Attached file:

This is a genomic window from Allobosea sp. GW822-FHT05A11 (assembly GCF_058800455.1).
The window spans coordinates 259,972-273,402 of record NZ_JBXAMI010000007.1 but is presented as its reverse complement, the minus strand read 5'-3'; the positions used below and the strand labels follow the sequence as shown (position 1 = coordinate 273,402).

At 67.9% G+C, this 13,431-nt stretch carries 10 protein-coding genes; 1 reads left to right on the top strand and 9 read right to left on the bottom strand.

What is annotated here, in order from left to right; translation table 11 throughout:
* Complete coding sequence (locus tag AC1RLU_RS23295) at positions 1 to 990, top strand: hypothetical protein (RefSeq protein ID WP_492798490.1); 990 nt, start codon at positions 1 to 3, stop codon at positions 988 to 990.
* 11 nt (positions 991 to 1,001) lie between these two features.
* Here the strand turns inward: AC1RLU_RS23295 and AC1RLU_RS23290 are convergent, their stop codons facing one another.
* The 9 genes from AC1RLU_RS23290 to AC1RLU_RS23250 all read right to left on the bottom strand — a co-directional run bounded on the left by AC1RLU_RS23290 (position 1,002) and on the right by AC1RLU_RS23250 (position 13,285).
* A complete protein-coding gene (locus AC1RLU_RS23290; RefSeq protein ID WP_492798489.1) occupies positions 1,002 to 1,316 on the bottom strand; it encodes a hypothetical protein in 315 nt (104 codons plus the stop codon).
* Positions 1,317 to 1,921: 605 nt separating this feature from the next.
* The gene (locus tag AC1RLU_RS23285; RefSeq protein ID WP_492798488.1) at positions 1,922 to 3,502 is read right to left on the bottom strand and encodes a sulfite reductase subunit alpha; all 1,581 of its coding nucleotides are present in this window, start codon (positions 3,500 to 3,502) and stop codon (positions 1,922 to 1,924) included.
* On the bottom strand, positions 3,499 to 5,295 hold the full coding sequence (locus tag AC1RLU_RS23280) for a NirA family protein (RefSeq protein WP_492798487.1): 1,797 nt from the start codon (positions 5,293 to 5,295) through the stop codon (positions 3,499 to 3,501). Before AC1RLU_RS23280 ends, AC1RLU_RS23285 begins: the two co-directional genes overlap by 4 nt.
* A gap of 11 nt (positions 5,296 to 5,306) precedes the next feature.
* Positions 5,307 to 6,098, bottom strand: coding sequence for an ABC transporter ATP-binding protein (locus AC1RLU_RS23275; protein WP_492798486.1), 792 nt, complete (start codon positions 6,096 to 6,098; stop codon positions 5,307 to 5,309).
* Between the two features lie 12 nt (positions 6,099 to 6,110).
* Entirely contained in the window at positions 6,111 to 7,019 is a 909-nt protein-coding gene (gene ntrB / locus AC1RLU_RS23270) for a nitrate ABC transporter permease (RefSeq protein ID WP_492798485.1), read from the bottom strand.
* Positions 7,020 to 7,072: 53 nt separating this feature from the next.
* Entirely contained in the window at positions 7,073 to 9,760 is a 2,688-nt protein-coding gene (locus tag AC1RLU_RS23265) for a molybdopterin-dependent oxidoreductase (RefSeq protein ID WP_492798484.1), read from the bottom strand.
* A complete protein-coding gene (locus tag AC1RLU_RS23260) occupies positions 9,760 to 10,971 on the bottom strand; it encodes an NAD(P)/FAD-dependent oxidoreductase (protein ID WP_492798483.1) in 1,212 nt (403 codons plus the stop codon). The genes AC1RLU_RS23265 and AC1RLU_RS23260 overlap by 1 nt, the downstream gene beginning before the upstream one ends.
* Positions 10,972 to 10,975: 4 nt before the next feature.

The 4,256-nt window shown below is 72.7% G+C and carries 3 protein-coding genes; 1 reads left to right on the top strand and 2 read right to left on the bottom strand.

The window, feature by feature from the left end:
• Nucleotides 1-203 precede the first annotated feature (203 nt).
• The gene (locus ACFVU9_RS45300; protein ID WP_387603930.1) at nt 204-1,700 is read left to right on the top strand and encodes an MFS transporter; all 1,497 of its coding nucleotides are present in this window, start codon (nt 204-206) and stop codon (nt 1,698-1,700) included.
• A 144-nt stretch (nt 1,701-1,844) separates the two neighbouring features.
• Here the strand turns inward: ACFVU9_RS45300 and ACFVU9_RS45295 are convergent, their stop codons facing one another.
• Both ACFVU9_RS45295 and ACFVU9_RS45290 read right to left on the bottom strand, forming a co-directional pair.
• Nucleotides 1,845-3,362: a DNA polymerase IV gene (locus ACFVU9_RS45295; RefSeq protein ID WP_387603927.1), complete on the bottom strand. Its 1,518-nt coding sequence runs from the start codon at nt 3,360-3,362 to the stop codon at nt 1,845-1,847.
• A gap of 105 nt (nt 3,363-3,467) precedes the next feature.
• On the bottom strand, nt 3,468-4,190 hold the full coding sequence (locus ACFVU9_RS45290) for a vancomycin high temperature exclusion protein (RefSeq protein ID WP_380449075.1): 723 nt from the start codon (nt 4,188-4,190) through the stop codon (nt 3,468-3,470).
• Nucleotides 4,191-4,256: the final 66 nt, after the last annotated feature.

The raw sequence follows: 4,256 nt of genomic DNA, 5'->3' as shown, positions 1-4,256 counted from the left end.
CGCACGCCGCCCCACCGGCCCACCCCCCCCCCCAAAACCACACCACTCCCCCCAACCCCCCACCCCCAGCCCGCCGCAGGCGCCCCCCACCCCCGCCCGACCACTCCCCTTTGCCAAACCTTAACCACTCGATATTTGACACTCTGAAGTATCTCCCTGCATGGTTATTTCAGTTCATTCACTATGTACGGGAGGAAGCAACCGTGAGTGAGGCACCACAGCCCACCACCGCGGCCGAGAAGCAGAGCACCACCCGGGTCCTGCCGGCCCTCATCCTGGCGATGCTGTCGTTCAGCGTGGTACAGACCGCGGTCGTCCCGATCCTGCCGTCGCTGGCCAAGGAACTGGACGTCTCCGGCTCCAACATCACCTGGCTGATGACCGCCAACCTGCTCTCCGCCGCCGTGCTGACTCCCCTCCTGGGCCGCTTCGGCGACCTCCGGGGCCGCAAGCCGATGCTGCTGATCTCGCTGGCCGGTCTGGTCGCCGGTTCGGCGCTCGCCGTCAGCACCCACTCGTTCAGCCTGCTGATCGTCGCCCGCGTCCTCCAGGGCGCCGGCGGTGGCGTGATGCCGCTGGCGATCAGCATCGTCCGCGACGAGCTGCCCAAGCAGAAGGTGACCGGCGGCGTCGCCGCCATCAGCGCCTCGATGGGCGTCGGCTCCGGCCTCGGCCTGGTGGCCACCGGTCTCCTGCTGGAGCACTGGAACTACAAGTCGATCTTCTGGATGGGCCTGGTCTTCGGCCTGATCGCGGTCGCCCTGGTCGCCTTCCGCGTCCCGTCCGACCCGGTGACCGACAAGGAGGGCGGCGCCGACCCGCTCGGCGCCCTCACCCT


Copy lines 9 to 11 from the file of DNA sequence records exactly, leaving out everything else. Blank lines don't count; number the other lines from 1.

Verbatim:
* A complete protein-coding gene (locus AC1RLU_RS23290; RefSeq protein ID WP_492798489.1) occupies positions 1,002 to 1,316 on the bottom strand; it encodes a hypothetical protein in 315 nt (104 codons plus the stop codon).
* Positions 1,317 to 1,921: 605 nt separating this feature from the next.
* The gene (locus tag AC1RLU_RS23285; RefSeq protein ID WP_492798488.1) at positions 1,922 to 3,502 is read right to left on the bottom strand and encodes a sulfite reductase subunit alpha; all 1,581 of its coding nucleotides are present in this window, start codon (positions 3,500 to 3,502) and stop codon (positions 1,922 to 1,924) included.